After nearly 30 minutes of discussion, it was time to give Tommy my input on how I viewed the situation. I let him know that, while not everyone will be in total agreement with how he views these concerns, he has made a giant step forward at letting me know the issues we have in the shop. I then asked Tommy, “Out of our 16 employees, how many people in your opinion, without giving me any names, do not live up to the expectations of the company?” Tommy thought for a moment and replied, “Well, when I think about it, just a few. Two, maybe three.” Here was my opportunity to bring logic into a very emotional discussion. “So, what you are telling me is that the majority of your coworkers do live up to the company’s expectations and do a quality job?” Tommy replied, “Yes, I didn’t see it that way.” I let Tommy know that I would take his ideas and implement them into my strategy to improve the work environment. He appreciated the fact that I listened to his concerns.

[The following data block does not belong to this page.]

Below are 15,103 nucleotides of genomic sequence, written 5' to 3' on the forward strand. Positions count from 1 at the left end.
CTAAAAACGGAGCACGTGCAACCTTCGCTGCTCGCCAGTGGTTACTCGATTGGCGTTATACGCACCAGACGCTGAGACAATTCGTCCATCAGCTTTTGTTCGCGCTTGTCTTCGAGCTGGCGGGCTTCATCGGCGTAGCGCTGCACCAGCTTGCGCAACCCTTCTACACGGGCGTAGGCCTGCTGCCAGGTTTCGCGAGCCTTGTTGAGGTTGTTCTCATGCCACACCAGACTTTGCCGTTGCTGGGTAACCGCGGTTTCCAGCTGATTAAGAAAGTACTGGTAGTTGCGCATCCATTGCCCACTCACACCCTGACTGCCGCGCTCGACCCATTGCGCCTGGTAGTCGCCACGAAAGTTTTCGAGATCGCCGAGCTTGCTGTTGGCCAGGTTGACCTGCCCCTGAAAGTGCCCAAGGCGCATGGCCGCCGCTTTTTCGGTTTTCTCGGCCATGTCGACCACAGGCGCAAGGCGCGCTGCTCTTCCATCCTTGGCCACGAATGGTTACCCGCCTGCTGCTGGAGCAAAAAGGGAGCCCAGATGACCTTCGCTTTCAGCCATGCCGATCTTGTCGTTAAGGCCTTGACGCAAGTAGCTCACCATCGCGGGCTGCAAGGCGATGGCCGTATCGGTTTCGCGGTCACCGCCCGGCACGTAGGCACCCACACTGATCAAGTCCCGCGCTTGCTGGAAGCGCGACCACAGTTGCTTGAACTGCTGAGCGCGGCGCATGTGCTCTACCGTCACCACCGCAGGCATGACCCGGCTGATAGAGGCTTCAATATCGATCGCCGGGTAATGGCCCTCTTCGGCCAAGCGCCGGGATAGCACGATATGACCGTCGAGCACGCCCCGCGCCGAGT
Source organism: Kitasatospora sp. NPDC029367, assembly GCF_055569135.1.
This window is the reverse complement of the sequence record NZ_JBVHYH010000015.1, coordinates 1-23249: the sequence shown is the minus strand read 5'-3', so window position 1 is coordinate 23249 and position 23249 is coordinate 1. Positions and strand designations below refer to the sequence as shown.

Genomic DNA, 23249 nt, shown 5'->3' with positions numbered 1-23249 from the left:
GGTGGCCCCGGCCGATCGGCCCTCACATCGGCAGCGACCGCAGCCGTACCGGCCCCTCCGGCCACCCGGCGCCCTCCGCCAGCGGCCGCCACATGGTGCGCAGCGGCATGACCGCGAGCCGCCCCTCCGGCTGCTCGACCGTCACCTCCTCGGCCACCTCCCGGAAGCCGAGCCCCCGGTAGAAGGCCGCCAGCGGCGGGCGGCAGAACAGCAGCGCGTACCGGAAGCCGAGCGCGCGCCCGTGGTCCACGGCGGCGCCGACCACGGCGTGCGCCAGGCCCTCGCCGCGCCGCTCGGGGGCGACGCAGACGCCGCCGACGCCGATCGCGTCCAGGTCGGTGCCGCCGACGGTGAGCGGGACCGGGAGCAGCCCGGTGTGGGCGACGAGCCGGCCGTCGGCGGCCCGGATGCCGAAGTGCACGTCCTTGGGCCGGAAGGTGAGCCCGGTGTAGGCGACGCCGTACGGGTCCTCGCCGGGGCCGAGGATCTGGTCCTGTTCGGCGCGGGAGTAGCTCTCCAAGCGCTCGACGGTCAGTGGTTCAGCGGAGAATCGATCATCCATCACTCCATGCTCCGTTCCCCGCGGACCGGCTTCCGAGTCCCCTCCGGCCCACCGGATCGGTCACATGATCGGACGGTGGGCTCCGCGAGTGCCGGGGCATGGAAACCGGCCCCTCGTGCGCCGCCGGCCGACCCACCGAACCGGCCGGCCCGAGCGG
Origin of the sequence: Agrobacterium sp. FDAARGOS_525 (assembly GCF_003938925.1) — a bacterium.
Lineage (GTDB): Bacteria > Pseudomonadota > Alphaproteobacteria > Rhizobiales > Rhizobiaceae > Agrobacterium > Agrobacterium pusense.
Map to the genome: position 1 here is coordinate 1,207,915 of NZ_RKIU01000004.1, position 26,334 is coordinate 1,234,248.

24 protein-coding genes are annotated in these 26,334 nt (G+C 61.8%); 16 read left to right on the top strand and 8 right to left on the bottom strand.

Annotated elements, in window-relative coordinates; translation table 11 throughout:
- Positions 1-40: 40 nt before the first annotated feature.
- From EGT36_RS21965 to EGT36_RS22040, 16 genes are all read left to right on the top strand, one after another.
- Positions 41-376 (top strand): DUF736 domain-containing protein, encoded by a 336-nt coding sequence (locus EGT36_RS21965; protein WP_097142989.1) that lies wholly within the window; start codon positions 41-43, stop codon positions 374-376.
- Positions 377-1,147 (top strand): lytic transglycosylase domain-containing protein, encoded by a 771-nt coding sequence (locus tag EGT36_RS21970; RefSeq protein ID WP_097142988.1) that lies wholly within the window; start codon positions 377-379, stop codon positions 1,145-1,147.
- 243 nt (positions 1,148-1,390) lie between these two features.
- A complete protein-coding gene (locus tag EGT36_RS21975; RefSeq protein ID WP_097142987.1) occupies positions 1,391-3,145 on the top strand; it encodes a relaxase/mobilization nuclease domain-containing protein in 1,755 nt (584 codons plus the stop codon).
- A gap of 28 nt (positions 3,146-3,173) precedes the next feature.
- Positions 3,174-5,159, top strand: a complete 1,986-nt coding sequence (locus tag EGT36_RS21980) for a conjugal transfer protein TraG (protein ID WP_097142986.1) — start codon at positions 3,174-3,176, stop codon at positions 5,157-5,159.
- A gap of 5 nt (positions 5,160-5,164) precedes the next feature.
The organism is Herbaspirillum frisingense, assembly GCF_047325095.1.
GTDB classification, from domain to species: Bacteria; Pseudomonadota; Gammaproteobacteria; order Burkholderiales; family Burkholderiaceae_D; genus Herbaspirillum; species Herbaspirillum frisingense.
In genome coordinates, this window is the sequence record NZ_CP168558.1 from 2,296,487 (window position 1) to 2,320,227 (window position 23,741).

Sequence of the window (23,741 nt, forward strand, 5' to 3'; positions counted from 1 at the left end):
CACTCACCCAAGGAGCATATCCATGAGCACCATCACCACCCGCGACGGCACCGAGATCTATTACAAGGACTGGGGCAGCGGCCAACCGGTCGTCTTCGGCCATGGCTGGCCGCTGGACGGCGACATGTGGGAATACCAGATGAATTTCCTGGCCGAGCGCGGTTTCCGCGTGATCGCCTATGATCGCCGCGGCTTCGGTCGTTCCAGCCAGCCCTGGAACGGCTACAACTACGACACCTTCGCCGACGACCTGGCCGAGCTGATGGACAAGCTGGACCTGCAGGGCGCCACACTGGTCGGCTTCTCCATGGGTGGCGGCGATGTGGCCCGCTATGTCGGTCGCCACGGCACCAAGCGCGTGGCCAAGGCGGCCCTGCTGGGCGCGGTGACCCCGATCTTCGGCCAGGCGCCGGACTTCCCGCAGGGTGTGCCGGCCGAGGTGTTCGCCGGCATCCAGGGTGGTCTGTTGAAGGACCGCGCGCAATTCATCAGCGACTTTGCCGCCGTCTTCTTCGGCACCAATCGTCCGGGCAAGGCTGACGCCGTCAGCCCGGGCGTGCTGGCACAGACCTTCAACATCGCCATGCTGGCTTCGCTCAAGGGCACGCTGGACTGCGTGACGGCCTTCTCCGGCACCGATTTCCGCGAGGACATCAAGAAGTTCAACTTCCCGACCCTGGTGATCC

Here’s the bottom line. When a person speaks up like Tommy did—listen to them. Don’t shut them down. They are expressing more than their frustrations over a few of their coworkers. They are giving you real-life, from the trenches information. And although it may be from their perspective, their viewpoint can give you valuable information that will help you and your company improve. Even a few people not pulling their weight can be enough to affect morale. And others may be feeling the same way.